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New EU-Wide Requirements for Substances in Contact with Drinking Water

New EU-Wide Requirements for Substances in Contact with Drinking Water

On December 18, 2019, the European Parliament and the Council reached a provisional agreement on the recast Drinking Water Directive (DWD) and the European Chemicals Agency (ECHA) announced that it is in charge of compiling and managing an “EU positive list of chemicals that can be safely used in materials that come into contact with drinking water”, which includes substances used in materials to produce water pipes and taps, among others.

Some Member States developed national requirements for use of substances for drinking water distribution, which created significant disruption to the mutual recognition of “approved substances” between Member States. Germany, France, The Netherlands, United Kingdom, Italy and Portugal have worked together since 2007 to find a common understanding of the applicable requirements.

As ECHA said in a press release on January, 14, 2020, a first positive list is expected to be adopted by 2024 on the basis of the lists used for the production of materials in contact with water intended for human consumption in the Member States, that will cover around 1500 chemicals, which will be considered “authorised” pending the review by ECHA. On the one hand, companies are expected to proactively submit a renew application to the Agency to keep their substances on this list and, on the other hand, the Agency is expected to reassess all those substances within 15 years from its publication. In the review process, ECHA will prioritise substances for review on the basis of (i) each substance’s hazardous properties, and (ii) the quality and timeliness of the related risk assessment. Moreover, Member States are expected to submit dossiers to remove substances from the positive list or to update entries.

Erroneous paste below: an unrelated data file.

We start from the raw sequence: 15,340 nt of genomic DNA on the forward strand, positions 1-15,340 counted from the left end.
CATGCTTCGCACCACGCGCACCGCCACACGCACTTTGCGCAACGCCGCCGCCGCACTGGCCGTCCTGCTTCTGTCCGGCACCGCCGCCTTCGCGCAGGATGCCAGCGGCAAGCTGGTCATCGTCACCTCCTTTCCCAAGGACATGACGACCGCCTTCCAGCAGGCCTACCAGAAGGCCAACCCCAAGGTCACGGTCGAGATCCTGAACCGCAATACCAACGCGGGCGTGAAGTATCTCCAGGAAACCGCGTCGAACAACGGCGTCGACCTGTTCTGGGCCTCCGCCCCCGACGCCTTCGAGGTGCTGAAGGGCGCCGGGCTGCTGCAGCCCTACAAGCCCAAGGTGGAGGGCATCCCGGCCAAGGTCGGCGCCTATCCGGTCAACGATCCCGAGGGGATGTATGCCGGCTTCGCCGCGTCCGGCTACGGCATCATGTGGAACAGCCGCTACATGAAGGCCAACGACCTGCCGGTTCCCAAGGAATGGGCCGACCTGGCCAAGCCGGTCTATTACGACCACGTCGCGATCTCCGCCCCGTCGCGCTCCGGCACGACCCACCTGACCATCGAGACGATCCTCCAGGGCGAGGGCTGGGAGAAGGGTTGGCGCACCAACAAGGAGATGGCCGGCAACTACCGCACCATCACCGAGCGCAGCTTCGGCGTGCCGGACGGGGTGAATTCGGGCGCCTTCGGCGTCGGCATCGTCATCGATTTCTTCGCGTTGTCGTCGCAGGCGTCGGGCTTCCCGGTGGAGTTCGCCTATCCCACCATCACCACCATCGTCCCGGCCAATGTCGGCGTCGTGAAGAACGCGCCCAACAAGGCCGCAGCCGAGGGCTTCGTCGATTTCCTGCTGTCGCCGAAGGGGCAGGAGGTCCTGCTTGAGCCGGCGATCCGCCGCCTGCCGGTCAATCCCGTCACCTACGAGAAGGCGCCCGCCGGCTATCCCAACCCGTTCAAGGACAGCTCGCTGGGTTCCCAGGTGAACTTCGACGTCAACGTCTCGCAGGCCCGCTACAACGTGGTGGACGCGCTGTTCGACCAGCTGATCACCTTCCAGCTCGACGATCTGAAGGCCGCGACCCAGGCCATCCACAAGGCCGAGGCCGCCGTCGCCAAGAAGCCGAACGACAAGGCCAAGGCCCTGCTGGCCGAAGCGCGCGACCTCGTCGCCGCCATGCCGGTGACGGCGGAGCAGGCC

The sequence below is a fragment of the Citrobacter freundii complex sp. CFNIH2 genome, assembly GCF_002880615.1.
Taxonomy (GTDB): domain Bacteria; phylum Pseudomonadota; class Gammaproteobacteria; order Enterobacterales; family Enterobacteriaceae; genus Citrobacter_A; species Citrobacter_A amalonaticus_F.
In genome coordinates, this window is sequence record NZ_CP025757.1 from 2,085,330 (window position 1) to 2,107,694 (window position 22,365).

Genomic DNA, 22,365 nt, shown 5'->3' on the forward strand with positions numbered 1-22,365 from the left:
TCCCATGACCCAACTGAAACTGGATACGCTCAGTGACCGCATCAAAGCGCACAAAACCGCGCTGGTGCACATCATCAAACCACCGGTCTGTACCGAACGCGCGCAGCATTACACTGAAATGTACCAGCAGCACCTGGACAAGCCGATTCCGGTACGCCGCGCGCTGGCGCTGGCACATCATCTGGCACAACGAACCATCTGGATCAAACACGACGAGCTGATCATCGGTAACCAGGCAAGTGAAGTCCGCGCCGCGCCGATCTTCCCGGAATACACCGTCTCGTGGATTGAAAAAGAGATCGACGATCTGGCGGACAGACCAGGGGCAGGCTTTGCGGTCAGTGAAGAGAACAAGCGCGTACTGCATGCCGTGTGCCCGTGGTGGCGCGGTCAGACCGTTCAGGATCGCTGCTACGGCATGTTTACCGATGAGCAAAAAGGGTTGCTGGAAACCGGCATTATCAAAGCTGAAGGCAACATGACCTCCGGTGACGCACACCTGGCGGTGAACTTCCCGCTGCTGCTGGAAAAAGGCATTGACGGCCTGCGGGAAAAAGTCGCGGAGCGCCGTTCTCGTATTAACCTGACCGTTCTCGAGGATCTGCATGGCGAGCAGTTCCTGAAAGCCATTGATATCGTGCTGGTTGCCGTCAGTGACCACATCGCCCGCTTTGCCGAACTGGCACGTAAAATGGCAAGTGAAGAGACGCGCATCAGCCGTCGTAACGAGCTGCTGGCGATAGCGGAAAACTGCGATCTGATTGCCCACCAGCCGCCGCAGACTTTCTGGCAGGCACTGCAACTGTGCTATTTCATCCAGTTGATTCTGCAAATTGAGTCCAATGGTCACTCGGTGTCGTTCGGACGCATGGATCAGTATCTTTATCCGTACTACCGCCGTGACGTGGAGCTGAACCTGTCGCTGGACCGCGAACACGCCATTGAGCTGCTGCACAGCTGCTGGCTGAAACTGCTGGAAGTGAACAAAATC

The recast DWD will enter into force 20 days after its publication in the Official Journal, that will take place after the formal approval by the European Parliament and the Council.

As the Commission will start developing information requirements for applicants and assessment methods with the support of both the ECHA and the European Food Safety Authority (EFSA), in its assessment, they will need to follow internationally recognized scientific principles on risk assessment, taking into consideration the migration of substances from these materials and articles into drinking water, looking beyond the hazard-based assessment. This framework is linked to food contact materials (FCMs) and the methods used by EFSA for its work under the Plastics Regulation 10/2011.

This could be an opportunity used by the parties interested in these substances and their uses to contribute to the process of developing these information requirements and assessment methods, as this framework will shape the review process.

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